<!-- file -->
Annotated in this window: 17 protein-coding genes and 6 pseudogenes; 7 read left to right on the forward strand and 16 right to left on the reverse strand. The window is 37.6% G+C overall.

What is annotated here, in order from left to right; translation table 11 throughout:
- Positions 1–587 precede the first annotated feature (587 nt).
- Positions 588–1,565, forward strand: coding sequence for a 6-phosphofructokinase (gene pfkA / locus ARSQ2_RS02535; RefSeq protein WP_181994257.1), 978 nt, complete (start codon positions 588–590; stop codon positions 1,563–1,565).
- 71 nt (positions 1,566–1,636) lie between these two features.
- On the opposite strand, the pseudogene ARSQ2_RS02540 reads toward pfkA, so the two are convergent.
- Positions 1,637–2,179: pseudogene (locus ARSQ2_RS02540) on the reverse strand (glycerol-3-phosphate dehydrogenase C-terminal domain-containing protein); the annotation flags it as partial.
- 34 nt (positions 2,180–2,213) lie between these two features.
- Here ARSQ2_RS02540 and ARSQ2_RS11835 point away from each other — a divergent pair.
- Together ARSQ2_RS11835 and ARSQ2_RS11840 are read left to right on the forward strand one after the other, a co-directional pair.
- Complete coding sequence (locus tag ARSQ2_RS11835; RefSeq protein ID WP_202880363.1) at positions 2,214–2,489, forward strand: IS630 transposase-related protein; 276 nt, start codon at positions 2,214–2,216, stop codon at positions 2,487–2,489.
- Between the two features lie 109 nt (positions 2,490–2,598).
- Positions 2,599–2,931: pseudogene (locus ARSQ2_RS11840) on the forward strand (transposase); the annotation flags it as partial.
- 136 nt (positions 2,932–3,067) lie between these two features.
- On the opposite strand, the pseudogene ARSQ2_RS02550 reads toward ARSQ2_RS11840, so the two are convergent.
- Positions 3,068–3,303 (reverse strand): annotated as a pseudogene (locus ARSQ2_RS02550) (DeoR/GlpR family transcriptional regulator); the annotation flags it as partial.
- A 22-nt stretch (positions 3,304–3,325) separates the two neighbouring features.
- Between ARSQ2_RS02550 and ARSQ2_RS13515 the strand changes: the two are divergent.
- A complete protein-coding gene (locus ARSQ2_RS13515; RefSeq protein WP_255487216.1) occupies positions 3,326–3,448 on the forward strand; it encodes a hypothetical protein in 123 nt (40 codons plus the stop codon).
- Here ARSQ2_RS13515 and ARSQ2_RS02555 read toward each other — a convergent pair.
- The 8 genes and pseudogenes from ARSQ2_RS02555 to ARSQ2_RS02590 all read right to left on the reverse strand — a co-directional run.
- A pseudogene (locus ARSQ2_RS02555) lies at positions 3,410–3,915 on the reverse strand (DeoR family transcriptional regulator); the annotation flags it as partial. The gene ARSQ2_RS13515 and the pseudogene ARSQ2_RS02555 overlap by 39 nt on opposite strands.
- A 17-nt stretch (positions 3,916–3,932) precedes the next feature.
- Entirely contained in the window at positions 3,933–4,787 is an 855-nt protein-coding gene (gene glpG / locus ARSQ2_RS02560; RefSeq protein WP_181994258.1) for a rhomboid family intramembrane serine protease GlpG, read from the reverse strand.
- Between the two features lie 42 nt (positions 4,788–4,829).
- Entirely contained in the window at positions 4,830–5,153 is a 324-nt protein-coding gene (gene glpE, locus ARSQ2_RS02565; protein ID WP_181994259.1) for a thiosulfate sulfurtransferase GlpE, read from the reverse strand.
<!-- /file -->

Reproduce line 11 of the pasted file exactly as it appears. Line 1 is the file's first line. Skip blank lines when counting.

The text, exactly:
- Complete coding sequence (locus tag ARSQ2_RS11835; RefSeq protein ID WP_202880363.1) at positions 2,214–2,489, forward strand: IS630 transposase-related protein; 276 nt, start codon at positions 2,214–2,216, stop codon at positions 2,487–2,489.